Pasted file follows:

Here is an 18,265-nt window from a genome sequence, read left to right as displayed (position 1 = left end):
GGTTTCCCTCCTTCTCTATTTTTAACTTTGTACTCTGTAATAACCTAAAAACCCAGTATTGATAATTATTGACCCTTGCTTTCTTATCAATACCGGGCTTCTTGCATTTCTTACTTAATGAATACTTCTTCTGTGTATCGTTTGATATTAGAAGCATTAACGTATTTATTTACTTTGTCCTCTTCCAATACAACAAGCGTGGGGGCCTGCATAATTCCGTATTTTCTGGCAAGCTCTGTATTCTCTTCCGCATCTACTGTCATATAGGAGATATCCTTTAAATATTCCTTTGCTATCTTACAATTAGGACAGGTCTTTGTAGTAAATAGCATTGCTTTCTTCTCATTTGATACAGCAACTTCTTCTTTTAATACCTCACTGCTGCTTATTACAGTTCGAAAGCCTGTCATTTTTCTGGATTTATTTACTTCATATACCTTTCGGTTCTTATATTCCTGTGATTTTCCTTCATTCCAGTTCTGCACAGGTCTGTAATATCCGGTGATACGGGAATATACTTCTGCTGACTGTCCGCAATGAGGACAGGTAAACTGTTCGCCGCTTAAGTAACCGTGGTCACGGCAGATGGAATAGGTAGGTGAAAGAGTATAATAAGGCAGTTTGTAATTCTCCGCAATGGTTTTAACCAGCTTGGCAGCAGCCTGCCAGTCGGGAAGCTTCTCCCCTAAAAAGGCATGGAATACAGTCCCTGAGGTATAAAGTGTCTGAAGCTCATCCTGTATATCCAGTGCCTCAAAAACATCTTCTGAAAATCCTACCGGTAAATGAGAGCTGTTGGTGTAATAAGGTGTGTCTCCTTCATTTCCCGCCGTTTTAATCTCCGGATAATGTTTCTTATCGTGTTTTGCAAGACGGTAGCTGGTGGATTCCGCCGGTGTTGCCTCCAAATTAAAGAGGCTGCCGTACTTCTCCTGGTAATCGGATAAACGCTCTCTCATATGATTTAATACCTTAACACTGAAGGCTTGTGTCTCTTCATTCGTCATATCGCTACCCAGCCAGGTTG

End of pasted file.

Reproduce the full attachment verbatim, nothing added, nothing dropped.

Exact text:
Here is an 18,265-nt window from a genome sequence, read left to right as displayed (position 1 = left end):
GGTTTCCCTCCTTCTCTATTTTTAACTTTGTACTCTGTAATAACCTAAAAACCCAGTATTGATAATTATTGACCCTTGCTTTCTTATCAATACCGGGCTTCTTGCATTTCTTACTTAATGAATACTTCTTCTGTGTATCGTTTGATATTAGAAGCATTAACGTATTTATTTACTTTGTCCTCTTCCAATACAACAAGCGTGGGGGCCTGCATAATTCCGTATTTTCTGGCAAGCTCTGTATTCTCTTCCGCATCTACTGTCATATAGGAGATATCCTTTAAATATTCCTTTGCTATCTTACAATTAGGACAGGTCTTTGTAGTAAATAGCATTGCTTTCTTCTCATTTGATACAGCAACTTCTTCTTTTAATACCTCACTGCTGCTTATTACAGTTCGAAAGCCTGTCATTTTTCTGGATTTATTTACTTCATATACCTTTCGGTTCTTATATTCCTGTGATTTTCCTTCATTCCAGTTCTGCACAGGTCTGTAATATCCGGTGATACGGGAATATACTTCTGCTGACTGTCCGCAATGAGGACAGGTAAACTGTTCGCCGCTTAAGTAACCGTGGTCACGGCAGATGGAATAGGTAGGTGAAAGAGTATAATAAGGCAGTTTGTAATTCTCCGCAATGGTTTTAACCAGCTTGGCAGCAGCCTGCCAGTCGGGAAGCTTCTCCCCTAAAAAGGCATGGAATACAGTCCCTGAGGTATAAAGTGTCTGAAGCTCATCCTGTATATCCAGTGCCTCAAAAACATCTTCTGAAAATCCTACCGGTAAATGAGAGCTGTTGGTGTAATAAGGTGTGTCTCCTTCATTTCCCGCCGTTTTAATCTCCGGATAATGTTTCTTATCGTGTTTTGCAAGACGGTAGCTGGTGGATTCCGCCGGTGTTGCCTCCAAATTAAAGAGGCTGCCGTACTTCTCCTGGTAATCGGATAAACGCTCTCTCATATGATTTAATACCTTAACACTGAAGGCTTGTGTCTCTTCATTCGTCATATCGCTACCCAGCCAGGTTG